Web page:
University of Nebraska Medical Center

Online Education and the College of Public Health

source: cdc.gov

Public Health in the National News – The College of Public Health announces the launch of new online programs at the University of Nebraska. These programs will address a growing workforce demand for more public health professionals. A master of science in emergency preparedness and professional certificates in public health and emergency preparedness can now be obtained fully online through the University of Nebraska’s Online Worldwide website. All are graduate-level programs offered by the University of Nebraska Medical Center.

The programs aim to strengthen the public health workforce in order to meet the health needs of the U.S. and global populations. The Association of Schools of Public Health estimates that 250,000 more public health workers will be needed by 2020. Compounding this challenge is the fact that 23% of the current U.S. public health workforce—almost 110,000 workers—are eligible to retire this year.

The certificate in public health includes 18 credit hours (six courses) focused on the core areas of health behavior, environmental health, biostatistics, epidemiology, administration, and global health. Students may be able to apply the coursework toward a master’s degree in public health.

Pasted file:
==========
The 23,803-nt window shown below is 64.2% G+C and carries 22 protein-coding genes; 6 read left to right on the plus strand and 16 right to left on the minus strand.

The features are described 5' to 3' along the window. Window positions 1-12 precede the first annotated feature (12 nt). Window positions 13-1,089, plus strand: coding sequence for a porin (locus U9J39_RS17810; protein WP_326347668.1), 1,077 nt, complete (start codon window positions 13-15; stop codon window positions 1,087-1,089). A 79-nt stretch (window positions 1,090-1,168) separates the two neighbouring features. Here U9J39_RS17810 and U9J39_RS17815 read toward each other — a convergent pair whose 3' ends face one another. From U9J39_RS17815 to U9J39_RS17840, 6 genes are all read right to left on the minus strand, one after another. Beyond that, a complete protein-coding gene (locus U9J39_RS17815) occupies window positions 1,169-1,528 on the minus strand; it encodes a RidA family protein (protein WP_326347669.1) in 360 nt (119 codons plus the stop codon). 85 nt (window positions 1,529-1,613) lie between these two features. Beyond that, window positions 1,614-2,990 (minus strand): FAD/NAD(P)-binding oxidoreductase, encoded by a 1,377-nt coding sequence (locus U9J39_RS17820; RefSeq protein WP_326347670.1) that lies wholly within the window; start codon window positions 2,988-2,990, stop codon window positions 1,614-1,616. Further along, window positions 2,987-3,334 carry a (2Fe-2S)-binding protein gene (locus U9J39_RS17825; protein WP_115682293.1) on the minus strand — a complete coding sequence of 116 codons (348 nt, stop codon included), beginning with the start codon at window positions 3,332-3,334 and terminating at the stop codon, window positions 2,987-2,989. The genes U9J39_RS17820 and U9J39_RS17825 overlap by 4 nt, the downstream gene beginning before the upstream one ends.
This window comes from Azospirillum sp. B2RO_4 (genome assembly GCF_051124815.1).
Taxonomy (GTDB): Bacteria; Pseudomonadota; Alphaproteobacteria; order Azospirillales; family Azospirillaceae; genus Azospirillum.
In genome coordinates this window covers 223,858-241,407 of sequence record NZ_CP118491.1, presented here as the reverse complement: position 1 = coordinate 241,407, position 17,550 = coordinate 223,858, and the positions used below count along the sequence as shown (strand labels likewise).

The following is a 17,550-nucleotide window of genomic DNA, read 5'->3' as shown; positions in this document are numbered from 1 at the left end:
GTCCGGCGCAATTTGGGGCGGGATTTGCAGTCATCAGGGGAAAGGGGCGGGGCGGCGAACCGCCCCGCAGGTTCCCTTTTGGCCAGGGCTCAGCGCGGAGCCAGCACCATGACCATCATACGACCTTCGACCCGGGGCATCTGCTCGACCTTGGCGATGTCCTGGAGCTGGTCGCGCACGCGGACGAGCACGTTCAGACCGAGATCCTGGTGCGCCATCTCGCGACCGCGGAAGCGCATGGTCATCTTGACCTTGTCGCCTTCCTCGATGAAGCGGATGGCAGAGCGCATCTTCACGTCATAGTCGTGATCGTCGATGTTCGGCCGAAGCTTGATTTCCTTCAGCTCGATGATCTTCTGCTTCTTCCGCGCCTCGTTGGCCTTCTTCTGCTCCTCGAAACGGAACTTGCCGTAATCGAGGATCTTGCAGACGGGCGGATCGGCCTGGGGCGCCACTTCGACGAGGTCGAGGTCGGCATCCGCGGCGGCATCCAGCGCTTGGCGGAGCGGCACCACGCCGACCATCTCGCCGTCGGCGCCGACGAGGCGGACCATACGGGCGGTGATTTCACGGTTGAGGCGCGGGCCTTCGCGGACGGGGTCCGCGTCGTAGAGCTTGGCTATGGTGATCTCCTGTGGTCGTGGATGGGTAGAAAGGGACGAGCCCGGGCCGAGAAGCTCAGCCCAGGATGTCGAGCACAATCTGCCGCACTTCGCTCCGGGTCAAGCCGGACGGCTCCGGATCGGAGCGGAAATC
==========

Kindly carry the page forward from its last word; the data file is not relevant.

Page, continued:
The certificate in emergency preparedness is also an 18-credit hour program. The federal Department of Homeland Security’s core focus areas—prevent, protect, respond, and recover—form the structural basis for the program. The master of science in emergency preparedness, a 36-credit hour program, is designed to teach professionals how to plan for and respond to events such as natural and man-made disasters, terrorist attacks, or infectious disease threats.

The College of Public Health recognizes that working professionals have many commitments in their lives. While the academic rigor of our online courses is the same as our on-campus versions, the convenience and flexibility of online learning is appealing to many working professionals. “Learning online is very convenient. You can collaborate and communicate in groups, exchange files, discuss topics with the class, track your progress in the course, and access electronic resources. I particularly like the use of multimedia in my classes,” said Junmin Zhou, a student taking a core course online. Courses are divided into weekly modules where students access learning materials and complete assignments by specific dates. Everything that the student needs is located in one place and accessible through an Internet connection from anywhere in the world.

This article was written by Sergio Costa, PhD, director of distance learning in the UNMC COPH Office of the Dean. Adapted with permission from Online WorldWide, University of Nebraska.

Leave a comment